Effective Interventions to Address the Impact of HIV on School-Age Girls
With the progression of HIV/AIDS/AIDS, the education sector has emerged as an important arena for preventing new infections and maintaining the HIV-free status of young people.Beasley, M, Valerio, A and Bundy, D (2008, p.ix) Education and HIV AIDS: A Sourcebook of HIV/AIDS Prevention Program Vol 2 Education-Sector-Wide Approaches. Washington DC: The World Bank. http://siteresources.worldbank.org/EDUCATION/Resources/278200-1099079877269/547664-1099080042112/SourcebookofHIVAIDSvolume2.pdf (Accessed 17 July 2012) Therefore school-based programs and solutions to mitigate the impact of HIV on girls and prevent new infections among girls hinge on keeping them in school.UNAIDS Inter-Agency Task Team (IATT) on Education (2008) Girls Education and HIV Prevention: http://unesdoc.unesco.org/images/0015/001586/158670e.pdf (Accessed 17 July 2012) Intervention efforts that have had measurable impact have focused directly on girls and their everyday realities.
Table of Contents
- 1 Elimination of all costs associated with schooling
- 2 Provision of Information Relevant to Lived Experience
- 3 Multifaceted Approaches for HIV and AIDS Prevention
- 4 HIV Prevention Programs Information Sharing
- 5 References
- 6 Further Reading
Elimination of all costs associated with schooling
Background on primary school fees in Sub-Saharan Africa
During the 1980s and 1990s, international financial institutions like the World Bank engaged in cost-sharing, where they met parts of the education costs for children in Sub-Saharan Africa.Riddell, A (2003, p2) The Introduction of Free Primary Education in Sub-Saharan Africa. Background Paper Prepared for the Education for All Global Monitoring Report 2003/4 Gender and Education for All: The Leap to Equality. http://unesdoc.unesco.org/images/0014/001469/146914e.pdf (Accessed 24 July 2012) This was particularly important for primary-school age girls given that: (1) by the end of the 1980s the net enrolment rate for girls in Sub-Saharan Africa was 51 per cent and (2) per capita income decreases due to slow economic growth.Reimers, F (1997, p6-8) Education and Structural Adjustment: Unmet Needs and Missed Opportunities. http://isites.harvard.edu/fs/docs/icb.topic648757.files/EducationAndStructuralAdjustment_Reimers1997pp3-18.pdf (Accessed 24 July 2012) The latter condition increased the ratio of household income that families had to put towards meeting school-going cost associated with tuition, notebooks, uniforms and transportation.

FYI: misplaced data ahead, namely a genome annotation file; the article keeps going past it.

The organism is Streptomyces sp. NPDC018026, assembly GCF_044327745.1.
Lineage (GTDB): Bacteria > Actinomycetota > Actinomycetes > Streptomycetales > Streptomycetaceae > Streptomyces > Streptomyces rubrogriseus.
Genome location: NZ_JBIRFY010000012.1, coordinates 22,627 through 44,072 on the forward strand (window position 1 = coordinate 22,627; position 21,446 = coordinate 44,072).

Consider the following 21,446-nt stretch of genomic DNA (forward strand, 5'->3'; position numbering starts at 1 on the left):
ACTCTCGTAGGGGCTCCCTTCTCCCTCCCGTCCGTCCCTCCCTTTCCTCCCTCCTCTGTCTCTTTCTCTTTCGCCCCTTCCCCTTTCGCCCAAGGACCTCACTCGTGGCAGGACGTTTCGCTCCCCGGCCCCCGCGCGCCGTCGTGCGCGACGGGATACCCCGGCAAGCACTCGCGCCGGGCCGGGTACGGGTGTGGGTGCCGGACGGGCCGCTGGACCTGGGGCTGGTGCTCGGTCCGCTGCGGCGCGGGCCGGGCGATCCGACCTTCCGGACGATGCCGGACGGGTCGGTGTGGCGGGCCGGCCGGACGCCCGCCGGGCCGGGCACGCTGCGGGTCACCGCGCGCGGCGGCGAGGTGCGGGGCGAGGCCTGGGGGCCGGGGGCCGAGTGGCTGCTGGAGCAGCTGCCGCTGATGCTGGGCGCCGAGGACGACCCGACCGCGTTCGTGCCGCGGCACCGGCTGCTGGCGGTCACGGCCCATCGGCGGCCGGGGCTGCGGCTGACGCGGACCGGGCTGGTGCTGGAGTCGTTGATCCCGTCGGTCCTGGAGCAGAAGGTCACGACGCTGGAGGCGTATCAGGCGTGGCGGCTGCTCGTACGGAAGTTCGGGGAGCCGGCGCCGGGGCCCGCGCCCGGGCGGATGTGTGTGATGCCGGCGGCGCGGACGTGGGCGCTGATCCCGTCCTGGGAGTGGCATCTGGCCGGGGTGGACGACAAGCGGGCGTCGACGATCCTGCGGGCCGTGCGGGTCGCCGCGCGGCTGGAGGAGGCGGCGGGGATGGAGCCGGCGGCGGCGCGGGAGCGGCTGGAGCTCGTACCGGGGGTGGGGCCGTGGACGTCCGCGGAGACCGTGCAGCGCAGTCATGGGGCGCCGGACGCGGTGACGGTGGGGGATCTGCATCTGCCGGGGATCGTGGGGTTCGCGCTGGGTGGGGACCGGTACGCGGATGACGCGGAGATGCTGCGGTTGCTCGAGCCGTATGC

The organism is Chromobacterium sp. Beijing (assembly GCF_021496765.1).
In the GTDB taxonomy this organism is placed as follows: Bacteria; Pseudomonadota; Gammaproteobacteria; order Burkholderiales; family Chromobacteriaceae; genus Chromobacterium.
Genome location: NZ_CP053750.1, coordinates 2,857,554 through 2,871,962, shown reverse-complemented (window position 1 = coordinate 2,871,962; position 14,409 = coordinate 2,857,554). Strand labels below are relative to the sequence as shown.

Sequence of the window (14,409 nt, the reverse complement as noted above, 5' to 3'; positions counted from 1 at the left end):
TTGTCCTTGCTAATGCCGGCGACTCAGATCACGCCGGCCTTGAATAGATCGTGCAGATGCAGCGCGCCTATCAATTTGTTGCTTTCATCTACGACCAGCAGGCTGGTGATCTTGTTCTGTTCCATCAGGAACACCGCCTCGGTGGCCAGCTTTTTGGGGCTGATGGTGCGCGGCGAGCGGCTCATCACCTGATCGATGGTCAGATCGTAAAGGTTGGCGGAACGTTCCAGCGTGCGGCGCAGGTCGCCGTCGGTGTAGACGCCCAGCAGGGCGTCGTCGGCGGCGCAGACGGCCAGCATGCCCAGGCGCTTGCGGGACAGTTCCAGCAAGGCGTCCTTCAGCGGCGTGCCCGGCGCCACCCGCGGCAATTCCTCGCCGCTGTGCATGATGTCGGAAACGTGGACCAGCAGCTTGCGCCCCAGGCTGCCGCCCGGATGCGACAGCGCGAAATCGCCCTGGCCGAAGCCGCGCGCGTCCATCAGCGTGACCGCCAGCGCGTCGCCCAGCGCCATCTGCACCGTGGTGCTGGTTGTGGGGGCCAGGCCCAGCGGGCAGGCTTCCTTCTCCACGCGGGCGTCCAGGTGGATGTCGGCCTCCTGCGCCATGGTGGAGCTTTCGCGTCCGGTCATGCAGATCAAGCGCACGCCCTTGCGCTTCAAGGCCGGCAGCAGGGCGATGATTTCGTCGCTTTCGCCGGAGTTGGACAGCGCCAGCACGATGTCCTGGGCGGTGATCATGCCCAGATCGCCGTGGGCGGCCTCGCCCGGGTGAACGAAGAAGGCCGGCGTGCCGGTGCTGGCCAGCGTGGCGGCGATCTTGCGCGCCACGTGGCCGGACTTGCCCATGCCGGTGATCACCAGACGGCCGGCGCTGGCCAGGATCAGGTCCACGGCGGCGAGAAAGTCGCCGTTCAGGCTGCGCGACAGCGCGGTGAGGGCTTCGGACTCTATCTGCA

Primary school fees as a barrier to girls’ education